How Long Will You Live? is an exciting new series that aims to help people increase their life expectancy.
Across the series, Dr. Phil Kieran will profile a selection of contributors who have neglected their health, and give them each a bespoke six-week health plan to see if he can improve their life expectancy.
Catch up on the latest episode on the RTÉ Player here
With the help and support of family, friends and a team of health professionals they will attempt to achieve significant improvements in their general health, as well as adding years to their predicted life span.
We caught up with the Cork-based GP to find out more.
What were the key health indicators you studied in these contributors?
"We're trying to look at as many things as we can so we're looking at routine blood screenings like cholesterol, blood count, sugar, and the obvious things like that. Then we're looking at heart health, overall fitness levels, strength and lifestyle modifiers.
"We're trying to take a look at the whole picture. The whole person including their hobbies, their lifestyle, their stress levels and anxieties, and then trying to come up with a holistic approach to it rather than just focusing on weight or just focusing on cholesterol.
"A lot of time, when services focus on just weight or something like that, you can make a lot of unsustainable changes just to try and get the numbers down. We're focusing on making small changes across the board so that the benefits feed into your overall health."
What is the biggest health issue facing people in Ireland in 2022?
"I think one of the biggest things is an issue in Ireland is that we don't necessarily have a culture of exercise. Most of the Irish population probably played sport in their teenage years but we don't really have it as the norm for people to plan their work day around getting exercise in. Certainly, most employers wouldn't not think it reasonable to plan for their employees to go out and exercise during the work day.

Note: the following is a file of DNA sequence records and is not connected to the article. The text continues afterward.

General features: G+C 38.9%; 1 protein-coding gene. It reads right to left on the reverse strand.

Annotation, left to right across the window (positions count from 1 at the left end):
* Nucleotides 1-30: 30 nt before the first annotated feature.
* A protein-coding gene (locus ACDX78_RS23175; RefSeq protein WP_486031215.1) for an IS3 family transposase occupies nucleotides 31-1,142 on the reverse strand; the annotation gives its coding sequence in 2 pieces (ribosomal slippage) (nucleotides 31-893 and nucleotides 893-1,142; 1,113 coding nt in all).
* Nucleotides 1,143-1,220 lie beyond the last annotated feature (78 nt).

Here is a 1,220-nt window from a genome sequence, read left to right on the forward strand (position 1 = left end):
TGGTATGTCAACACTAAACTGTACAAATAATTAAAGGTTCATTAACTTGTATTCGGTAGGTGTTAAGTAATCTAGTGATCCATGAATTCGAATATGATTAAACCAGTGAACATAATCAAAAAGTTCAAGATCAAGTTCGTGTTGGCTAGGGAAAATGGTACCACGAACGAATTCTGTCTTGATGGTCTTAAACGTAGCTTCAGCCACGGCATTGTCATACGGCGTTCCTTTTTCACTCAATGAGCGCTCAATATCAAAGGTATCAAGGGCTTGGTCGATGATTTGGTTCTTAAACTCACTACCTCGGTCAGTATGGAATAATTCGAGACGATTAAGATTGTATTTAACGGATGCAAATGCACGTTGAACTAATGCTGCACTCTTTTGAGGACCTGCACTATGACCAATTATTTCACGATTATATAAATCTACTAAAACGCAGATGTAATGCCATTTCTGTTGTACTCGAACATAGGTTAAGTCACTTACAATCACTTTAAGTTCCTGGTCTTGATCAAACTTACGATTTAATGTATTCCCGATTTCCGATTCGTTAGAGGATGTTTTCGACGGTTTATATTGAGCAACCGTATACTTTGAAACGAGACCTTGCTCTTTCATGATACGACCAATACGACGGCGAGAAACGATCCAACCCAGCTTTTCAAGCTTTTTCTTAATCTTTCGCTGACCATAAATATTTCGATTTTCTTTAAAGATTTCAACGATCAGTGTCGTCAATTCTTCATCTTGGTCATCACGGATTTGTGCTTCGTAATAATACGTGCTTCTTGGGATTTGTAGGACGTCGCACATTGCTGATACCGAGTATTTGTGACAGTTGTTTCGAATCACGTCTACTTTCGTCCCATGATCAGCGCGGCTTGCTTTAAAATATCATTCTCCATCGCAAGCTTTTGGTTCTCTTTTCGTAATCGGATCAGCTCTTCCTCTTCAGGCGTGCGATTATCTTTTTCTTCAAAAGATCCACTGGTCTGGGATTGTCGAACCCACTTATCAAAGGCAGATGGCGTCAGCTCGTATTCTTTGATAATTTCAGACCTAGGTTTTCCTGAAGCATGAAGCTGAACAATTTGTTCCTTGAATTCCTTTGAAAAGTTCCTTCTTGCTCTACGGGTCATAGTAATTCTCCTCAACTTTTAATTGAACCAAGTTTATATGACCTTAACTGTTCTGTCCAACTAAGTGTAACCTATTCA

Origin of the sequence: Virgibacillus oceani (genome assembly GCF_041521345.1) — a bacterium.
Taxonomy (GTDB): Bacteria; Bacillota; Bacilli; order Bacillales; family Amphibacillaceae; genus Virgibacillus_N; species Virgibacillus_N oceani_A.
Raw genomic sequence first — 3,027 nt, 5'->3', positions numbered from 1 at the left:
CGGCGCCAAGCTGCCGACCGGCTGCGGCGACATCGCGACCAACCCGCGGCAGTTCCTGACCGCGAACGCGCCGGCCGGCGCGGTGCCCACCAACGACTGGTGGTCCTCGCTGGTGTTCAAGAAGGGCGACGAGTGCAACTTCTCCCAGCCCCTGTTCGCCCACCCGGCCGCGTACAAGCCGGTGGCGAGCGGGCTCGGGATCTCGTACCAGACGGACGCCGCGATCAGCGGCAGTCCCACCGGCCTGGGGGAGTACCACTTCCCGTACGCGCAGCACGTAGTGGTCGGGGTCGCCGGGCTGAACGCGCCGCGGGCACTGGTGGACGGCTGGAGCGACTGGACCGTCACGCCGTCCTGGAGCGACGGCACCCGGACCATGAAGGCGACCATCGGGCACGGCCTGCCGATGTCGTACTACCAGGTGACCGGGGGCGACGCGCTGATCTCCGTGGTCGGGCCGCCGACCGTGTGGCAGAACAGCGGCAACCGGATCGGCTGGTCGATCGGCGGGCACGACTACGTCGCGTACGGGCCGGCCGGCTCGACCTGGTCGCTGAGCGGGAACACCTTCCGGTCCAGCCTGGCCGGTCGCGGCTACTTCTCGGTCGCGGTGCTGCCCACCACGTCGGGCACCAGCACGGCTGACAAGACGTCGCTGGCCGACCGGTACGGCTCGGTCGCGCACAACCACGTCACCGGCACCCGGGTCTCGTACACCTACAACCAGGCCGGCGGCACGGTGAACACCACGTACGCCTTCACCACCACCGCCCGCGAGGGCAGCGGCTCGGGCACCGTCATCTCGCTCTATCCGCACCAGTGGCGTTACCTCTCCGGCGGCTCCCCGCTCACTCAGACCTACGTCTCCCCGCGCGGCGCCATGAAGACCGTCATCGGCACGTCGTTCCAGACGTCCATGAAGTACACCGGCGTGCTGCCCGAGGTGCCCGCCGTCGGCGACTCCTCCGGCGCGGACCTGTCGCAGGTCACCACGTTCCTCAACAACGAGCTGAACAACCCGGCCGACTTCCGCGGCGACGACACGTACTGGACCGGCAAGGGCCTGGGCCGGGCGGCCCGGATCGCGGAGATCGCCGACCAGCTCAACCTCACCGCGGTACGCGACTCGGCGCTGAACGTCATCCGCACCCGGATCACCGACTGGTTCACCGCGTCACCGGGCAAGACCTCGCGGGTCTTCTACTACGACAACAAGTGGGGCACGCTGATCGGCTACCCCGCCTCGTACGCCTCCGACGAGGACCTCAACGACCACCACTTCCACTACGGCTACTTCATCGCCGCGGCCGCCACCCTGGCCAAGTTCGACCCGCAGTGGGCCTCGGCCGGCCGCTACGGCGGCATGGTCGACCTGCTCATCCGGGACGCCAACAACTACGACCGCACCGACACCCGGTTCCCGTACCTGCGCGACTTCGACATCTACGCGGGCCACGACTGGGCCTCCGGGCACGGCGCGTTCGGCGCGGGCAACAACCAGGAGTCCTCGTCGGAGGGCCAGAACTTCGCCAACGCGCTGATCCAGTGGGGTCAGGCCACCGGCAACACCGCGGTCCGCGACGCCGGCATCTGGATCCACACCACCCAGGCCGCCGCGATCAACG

"Whereas in other countries like Australia, for instance, there is a much bigger emphasis put on physical activity. Now, they have better weather for it than we do, but then again our weather is not extreme. I would always be encouraging people to increase their activity level."
Do you think that's changing with the younger generations?
"Its hard to know because I think younger people, people in their teens and twenties, have always been pretty good at exercising, particularly going to the gym and getting the aesthetic changes.
"I hope it will change because we're learning more and more about the benefits of being less sedentary, so I'm really hoping we see this generation continuing their love of playing sports into their 40s, 50s, and 60s."
What is one thing most people can do to improve their health throughout the day?
"Moving. Particularly in the evenings when we sit down to watch an hour or a couple of hours of TV. There are some studies that suggest that sitting stationary in the evenings for more than 45 minutes at a block is very bad for your health. To avoid some of that, all you need to do is get up and move around for a minute or two. Walk into the kitchen and back... ideally, don't come back with a pint or a bag of crisps.
"It's funny, the advice that the people who ran the study were giving was to get up any time an ad-break came on, but with streaming we no longer have those. So every 45 minutes or so, stand up off the couch. That would be the single biggest thing people can do, and there are very few people who could honestly say that's not achievable."
How Long Will You Live? airs on RTÉ One, Tuesdays at 8:30pm.
Catch up on the RTÉ Player here